Saturday, June 23, 2007
Gel Wristbands make a difference
I've been wearing that rubber wristband. You know . . you've seen various shades of the rainbow on peoples wrists. Some yellow, some blue, some pink and the one I wear is purple. They're meant to support or keep you mindful of different things.
The pink wristband is made by the Breast Cancer Society.
They provide information, care and advice to anyone in the US who is affected by breast cancer. They help more than one million people every year.
The pink band has the words 'support, knowledge, strength' written on it, which reflects what the charity is about.
The yellow Livestrong wristband was set up by American cyclist Lance Armstrong to increase awareness of cancer.
The cyclist was diagnosed with testicular cancer that had spread to his lungs and brain when he was 25.
After chemotherapy he went on to win the 1999 Tour de France and has won it six years in a row.
Profits from the sales of the yellow bands go to the Lance Armstrong Foundation that helps young people with cancer and their families cope with the illness.
The white band comes in a variety of different rubber and fabric designs and is about bringing an end to world poverty.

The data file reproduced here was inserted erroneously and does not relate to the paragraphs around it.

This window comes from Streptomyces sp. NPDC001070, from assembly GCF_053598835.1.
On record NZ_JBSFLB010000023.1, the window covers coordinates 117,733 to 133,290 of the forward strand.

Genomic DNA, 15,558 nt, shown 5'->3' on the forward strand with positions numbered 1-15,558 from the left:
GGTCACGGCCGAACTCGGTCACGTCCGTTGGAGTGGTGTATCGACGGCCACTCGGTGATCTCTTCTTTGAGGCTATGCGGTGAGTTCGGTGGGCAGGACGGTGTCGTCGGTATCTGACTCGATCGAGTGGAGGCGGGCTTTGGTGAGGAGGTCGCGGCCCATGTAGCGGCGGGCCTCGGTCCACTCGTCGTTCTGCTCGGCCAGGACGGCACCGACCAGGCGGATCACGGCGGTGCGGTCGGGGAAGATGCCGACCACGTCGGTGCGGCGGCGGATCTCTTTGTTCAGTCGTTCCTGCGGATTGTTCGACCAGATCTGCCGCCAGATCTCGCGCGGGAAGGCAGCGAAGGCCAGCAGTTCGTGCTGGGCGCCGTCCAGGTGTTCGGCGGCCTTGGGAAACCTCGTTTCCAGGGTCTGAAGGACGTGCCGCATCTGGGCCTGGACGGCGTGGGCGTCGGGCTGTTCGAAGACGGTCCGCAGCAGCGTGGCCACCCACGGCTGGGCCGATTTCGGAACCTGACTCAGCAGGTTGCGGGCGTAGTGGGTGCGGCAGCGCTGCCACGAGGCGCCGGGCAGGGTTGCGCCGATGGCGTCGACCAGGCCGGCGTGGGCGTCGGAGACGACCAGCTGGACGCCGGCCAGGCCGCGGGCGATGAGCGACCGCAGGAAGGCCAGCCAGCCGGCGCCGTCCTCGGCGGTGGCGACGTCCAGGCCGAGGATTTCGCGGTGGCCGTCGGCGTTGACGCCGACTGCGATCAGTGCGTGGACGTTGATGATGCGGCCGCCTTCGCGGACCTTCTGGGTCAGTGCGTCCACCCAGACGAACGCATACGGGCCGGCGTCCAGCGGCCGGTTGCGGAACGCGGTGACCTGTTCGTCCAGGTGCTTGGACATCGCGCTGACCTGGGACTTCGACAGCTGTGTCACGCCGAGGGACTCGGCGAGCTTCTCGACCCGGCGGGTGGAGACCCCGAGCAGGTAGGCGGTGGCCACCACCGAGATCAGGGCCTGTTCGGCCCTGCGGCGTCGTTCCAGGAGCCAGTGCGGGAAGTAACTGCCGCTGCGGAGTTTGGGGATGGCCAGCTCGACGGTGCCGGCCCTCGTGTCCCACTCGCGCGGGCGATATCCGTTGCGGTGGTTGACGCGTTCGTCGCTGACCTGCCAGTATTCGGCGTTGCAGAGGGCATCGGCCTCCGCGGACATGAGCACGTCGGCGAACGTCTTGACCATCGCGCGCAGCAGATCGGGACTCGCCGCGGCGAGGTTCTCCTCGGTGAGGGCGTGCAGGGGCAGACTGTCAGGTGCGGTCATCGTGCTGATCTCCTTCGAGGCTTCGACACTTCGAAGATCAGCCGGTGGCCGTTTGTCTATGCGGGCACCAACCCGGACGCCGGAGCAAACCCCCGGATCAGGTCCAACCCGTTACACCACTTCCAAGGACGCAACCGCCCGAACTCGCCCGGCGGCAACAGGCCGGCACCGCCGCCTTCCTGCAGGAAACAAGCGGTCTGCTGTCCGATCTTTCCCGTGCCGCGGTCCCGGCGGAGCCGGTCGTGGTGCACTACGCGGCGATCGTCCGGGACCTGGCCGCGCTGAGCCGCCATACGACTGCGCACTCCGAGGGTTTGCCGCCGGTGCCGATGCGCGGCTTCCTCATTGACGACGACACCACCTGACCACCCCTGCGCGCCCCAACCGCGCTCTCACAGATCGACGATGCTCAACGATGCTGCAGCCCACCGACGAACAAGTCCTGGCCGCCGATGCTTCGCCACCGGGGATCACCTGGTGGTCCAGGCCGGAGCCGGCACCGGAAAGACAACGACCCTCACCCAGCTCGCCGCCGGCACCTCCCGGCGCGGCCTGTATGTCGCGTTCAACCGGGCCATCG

The band's message says 'Make Poverty History' and the idea is that by wearing a white band, either round your wrist, arm or as a shoelace, you're supporting the campaign.
The bands can be bought from various charities, but they also suggest people make their own, as it is more about encouraging rich governments to drop the debt poor countries owe them, rather than raising money.
There are many others but the one that I've been wearing is purple.
The basic idea is to go 21 days without complaining. It takes 21 days to create new neuro-pathways in our brain and through holding back gossip, sarcasm, and criticism it is possible to shift our outlook onto only the positive. When you catch yourself doing any of the above you are to shift your wristband to the other wrist and start over on your walk to 21 days.
The longest I've gone is 3 days. I'm definitely becoming a lot more mindful and less reactionary.This movement began with a front page article that ran in the Kansas City Star and was then published in newspapers all over the nation. Participants in the "Complaint-Free" movement wear purple bracelets that say spirit. Rev. Will Bowen, the leading proponent of the "Complaint-Free" Movement has appeared on The Oprah Winfrey Show in 2007. Over 2 million purple bracelets have been distributed to people so inspired by this idea.
If you're interested in finding more go to the link below.
Enjoy the journey